A tale of life….

Back in 2001 at Liar’s Lake we had a young bull born that had all of the promise in the world.   We named him Liar’s Lake Wazimu, (Swahili for insanity take that where ever you want).  This young animal had it all, size, height and horn.   In 2003 he went to the Colorado State Fair and the All American Watusi Shows  where he was the Grand Champion bull of both events.

WAZIMU MAY 2004

WAZIMU MAY 2004

That year and 2004 we exposed a few cows to him  and then let greed win over and sold him.  (I made the mistake of putting a price on him to the wrong person who recognized his potential)   By the time his calves started developing and looked phenomenal he was already gone.  The few that we had in 2004 and 2005 were bulls with the exception of one female.  All of his calves were huge horned, several being bulbous.  The single female, Liar’s Lake Sudan, was beautiful but slow to mature so we did not expose her until she was a 3 year old.  We then exposed her to JHF O’Rambo Thunder bred by the Richard and Pam Jackson of Water Valley, Kentucky.  His dam was the well known cow O’Hara, a double Rambo granddaughter.  I was excited at the genetic combination.

Liar's Lake Sudan at six years of age

Liar’s Lake Sudan

On August 5, 2009  Sudan produced a nice solid red heifer calf but neither one thrived.  Bit by bit both mother and daughter lost weight.  It was soon too late to pull the calf so both were placed in a TLC pen for full feed and care.  Sudan maintained her weight and fully raised the calf, but the calf remained slightly small.

After weaning we kept the calf up and watched her closely, apparently too closely.  She was nick named Sallie, which stuck to her, and she lived with practically every type of critter with the exception of watusi.  Sallie matured slowly and did not show any interest in cattle or bulls so she became a roving mascot.  Actually, Sallie is a pain.  She is always in the way.  She is aggressive at the feeder, pushes people around to get herself petted and enters every open gate she can get near to.  Because of her insistence on attention she gets put into a pen quite often.  This last winter was no different, with the exception that I put her in with my TLC cows and the bull.  I joked that if she was capable of breeding, spending the winter with a young bull should prove it.

Sallie with her donkeys

Sallie with her donkeys

Sallie did not show any signs of being in season or being bred, however one day I did notice that she was a little pouched out in the back and her bag looked a little swollen.  She still did not look very bred even then so when I got the call one morning that she was attempting to calve I was somewhat surprised.  The next surprise was the trouble she was having trying to deliver.

Kori King and Steve Winship with Sallie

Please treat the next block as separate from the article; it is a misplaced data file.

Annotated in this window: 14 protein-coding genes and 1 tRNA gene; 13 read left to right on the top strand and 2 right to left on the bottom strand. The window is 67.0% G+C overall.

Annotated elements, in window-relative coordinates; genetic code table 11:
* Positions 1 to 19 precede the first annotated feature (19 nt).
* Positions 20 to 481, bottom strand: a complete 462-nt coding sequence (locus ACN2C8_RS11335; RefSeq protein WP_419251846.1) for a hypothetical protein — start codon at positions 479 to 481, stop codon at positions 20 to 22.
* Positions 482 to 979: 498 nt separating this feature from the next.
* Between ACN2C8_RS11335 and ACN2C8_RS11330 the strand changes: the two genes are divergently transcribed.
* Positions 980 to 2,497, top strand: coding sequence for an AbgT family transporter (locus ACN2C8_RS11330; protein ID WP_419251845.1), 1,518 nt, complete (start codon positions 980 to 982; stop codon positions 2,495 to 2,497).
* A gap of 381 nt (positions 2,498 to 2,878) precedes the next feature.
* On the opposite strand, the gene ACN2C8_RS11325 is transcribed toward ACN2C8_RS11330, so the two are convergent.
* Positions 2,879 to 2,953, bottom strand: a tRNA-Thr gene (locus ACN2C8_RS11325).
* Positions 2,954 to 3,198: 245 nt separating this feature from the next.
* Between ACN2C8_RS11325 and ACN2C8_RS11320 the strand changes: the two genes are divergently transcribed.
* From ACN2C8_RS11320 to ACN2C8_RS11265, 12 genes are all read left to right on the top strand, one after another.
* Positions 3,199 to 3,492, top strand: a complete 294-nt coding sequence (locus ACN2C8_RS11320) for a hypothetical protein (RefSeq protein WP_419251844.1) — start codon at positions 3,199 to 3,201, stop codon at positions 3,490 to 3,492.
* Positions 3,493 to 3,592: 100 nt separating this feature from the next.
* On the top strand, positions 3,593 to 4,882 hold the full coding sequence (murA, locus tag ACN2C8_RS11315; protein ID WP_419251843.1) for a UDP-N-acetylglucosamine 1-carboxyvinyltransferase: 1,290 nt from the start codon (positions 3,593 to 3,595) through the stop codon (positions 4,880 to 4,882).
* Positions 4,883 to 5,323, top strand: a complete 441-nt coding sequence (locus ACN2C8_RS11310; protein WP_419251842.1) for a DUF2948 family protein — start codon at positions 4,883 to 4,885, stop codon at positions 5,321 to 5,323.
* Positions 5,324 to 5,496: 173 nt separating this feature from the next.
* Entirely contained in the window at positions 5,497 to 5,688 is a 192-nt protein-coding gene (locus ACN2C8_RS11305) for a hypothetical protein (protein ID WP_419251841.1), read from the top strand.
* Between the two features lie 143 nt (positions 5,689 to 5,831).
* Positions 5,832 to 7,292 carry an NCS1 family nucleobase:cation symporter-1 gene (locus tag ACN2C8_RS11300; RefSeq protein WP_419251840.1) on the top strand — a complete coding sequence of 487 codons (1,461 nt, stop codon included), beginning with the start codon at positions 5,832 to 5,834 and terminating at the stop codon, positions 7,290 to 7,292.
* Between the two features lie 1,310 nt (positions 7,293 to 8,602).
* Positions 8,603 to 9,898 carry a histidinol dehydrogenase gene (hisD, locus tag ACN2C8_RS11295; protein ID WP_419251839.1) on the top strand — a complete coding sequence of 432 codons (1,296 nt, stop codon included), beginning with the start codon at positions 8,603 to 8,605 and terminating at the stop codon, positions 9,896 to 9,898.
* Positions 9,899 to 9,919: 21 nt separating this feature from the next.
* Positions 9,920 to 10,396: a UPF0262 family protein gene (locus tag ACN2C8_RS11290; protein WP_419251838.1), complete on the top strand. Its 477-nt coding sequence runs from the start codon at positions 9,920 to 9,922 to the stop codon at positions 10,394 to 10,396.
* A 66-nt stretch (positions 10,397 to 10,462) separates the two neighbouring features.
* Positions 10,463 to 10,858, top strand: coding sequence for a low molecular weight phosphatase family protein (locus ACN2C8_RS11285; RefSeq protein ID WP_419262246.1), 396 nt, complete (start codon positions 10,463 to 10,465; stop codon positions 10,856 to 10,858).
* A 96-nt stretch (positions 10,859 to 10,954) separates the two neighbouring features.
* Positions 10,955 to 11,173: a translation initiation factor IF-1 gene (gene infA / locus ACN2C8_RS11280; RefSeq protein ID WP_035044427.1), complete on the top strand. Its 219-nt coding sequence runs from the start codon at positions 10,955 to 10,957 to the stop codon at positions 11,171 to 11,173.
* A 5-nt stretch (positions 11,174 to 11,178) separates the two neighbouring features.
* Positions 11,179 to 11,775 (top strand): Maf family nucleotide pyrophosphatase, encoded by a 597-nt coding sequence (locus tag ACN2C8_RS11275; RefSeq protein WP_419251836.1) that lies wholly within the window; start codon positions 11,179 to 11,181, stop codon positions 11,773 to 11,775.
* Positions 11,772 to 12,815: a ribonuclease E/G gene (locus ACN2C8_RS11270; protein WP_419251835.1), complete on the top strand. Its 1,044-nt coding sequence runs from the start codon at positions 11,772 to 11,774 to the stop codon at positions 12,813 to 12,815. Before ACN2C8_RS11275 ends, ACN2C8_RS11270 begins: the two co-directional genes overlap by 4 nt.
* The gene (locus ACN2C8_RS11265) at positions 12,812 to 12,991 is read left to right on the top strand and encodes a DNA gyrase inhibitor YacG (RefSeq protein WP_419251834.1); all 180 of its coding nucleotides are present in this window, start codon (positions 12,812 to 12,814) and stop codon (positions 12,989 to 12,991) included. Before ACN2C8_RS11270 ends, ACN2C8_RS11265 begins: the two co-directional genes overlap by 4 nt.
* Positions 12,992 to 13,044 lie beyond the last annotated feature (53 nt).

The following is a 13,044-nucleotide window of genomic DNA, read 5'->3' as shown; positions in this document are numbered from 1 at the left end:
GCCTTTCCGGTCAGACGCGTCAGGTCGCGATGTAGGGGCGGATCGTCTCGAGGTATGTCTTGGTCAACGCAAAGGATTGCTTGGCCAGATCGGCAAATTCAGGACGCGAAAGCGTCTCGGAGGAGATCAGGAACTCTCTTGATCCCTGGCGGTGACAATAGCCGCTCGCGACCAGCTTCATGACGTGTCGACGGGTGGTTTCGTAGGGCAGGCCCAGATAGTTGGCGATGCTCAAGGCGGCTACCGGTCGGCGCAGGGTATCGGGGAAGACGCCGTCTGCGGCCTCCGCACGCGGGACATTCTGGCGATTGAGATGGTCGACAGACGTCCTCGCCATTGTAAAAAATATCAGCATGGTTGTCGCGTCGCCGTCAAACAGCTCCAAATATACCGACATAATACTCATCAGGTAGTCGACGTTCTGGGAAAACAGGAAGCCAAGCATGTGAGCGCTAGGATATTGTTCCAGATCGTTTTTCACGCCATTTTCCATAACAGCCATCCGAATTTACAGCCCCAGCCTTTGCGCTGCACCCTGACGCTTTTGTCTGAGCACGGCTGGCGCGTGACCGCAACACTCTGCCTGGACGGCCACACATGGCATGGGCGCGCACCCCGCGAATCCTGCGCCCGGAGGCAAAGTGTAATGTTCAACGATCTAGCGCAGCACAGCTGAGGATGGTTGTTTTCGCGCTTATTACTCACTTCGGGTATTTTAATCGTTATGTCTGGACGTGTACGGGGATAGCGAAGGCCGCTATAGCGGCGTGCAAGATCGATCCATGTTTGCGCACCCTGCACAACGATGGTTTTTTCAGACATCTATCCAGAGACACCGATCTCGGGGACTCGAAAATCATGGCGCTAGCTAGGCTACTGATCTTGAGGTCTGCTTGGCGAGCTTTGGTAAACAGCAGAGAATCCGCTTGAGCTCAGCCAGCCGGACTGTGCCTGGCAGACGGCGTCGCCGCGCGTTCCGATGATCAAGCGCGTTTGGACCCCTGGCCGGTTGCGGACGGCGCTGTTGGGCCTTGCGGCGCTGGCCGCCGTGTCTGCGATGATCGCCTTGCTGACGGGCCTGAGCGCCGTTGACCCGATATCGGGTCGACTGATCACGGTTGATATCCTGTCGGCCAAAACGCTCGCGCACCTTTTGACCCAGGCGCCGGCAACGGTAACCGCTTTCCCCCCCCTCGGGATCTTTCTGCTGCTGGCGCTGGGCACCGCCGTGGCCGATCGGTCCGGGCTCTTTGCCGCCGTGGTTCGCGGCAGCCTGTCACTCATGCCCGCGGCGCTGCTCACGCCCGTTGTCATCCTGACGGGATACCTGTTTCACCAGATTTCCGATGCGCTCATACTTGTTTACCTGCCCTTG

Kori King and Steve Winship with Sallie

In a normal calving the calf is presented in an upright position with the head and both front feet entering the birth canal together.  When there is a problem that makes it difficult or impossible for the calf to be delivered by the cow without assistance it is termed dystocia.  This can present in many different ways and for different reasons.  Sallie, who herself has always been different, tried a rare one.  The calf was presenting correctly, however, the head and one foot were exiting through the anus and the other foot from the vulva with skin and tissue between them.  I had heard of this before but had never seen it or known of anyone that had dealt with it.  I immediately started looking for help, not an easy task in the Ozark’s on the first day of deer hunting season.

The calf was partially out, but very stuck.  Jim Maggard, who had found her, did attempt to push the calf back inside to re-position it, but this was to no avail.  The calf did flinch however. which meant she was alive.  He did manage to get her tongue loose as it was trapped under the calf’s chin inside.  The vet’s office was in the process of doing an inventory on their trucks and had all of their contents strewn over the parking lot.  Thankfully when Dr. Linn www.ozarkveterinaryclinic.com heard that the calf was still alive he literally threw  what he needed into his truck and headed right here.

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Mama sewn up afterward.

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A hung up heifer.

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Calf’s first time on ground.

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Dr. Linn starts the procedure.

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These photos pretty much speak for them selves.  It was quite a job and when the vet’s attempts to deliver the calf normally failed he was forced to do an episiotomy (yes, just like on humans) and pull the calf.  It being winter and rather cold outside it was pretty much a community project to clean and warm the calf and care for Sallie.  Thankfully, after some time mom and baby have bonded and all is well.

The next step was to name the baby.  One of the helpers said that the sun came out as soon as the baby hit the ground so Sunshine went into contention.  Another suggestion was some thing along the lines of Pain in the Ass or Butthead, both for obvious reasons.  Jim won the day though when he claimed naming rights since he found her first.  He says that she took a wrong turn even before she was born so she became Liars Lake Maleficent.  Here four months later Sallie is still a pain and just as friendly and the calf wants nothing to do with any of us, so much for gratitude.

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